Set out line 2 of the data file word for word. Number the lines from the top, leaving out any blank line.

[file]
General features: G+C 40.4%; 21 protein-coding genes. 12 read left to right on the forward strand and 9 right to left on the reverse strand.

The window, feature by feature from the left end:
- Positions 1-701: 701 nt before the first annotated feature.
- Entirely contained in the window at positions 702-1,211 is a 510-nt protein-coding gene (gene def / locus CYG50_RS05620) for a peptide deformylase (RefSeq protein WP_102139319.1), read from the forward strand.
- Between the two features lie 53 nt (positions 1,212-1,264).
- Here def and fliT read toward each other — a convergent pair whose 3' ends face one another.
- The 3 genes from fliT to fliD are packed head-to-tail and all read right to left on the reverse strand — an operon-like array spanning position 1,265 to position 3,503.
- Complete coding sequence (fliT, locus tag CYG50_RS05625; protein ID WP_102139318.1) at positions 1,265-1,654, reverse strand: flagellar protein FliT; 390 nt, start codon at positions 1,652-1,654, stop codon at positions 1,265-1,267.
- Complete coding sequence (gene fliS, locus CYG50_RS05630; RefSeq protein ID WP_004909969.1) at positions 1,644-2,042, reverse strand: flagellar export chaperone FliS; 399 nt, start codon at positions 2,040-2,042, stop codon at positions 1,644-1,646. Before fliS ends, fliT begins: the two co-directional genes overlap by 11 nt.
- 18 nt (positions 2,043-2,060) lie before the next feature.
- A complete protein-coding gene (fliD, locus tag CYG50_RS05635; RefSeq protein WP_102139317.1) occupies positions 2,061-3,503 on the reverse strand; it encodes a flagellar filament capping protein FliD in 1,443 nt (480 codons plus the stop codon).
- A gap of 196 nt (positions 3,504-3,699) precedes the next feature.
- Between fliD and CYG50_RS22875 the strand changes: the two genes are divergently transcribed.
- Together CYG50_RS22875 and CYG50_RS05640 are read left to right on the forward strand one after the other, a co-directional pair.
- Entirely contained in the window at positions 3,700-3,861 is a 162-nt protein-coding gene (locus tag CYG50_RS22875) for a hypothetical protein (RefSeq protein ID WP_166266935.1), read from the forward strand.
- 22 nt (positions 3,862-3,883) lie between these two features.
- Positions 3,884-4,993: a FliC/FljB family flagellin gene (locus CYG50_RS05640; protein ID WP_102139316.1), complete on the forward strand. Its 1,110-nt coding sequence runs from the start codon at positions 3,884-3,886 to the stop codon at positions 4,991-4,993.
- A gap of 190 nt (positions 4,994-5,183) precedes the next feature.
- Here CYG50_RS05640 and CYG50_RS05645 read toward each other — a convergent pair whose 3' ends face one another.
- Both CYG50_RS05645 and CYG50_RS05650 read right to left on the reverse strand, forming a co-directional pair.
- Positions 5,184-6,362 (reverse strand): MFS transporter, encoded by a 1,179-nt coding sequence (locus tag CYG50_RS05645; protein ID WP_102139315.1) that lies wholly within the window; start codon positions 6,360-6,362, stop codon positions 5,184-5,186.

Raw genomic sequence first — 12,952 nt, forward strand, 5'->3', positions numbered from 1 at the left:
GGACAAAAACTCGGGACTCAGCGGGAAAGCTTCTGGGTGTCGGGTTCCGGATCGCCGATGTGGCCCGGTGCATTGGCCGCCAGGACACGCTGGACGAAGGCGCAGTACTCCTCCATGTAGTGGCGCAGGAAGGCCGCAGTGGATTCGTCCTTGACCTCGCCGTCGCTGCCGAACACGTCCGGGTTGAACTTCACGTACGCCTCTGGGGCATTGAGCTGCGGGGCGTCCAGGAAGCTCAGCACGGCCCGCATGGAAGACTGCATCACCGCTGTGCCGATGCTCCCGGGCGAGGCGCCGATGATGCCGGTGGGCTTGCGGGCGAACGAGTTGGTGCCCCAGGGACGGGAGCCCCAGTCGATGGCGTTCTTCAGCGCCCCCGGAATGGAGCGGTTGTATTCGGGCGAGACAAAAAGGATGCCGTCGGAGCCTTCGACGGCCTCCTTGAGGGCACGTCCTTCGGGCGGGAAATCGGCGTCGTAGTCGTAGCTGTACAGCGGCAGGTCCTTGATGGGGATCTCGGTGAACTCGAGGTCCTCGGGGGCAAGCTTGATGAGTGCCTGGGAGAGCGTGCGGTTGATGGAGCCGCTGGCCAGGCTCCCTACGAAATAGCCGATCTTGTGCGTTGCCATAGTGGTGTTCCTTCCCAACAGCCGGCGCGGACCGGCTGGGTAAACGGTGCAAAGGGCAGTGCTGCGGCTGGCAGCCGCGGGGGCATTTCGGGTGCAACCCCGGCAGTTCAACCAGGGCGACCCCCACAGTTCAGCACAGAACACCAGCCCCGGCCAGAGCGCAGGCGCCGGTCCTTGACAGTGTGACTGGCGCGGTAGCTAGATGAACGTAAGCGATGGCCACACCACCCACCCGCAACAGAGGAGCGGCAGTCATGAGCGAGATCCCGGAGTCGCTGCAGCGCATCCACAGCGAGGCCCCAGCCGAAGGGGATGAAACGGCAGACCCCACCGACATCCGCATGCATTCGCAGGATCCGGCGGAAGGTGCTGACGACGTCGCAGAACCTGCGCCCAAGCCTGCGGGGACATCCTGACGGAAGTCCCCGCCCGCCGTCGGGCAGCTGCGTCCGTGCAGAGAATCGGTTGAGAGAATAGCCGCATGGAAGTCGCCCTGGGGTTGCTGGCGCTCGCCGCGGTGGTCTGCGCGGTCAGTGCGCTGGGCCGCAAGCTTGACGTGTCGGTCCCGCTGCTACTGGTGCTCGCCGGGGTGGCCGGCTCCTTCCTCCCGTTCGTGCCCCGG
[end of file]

The window, feature by feature from the left end: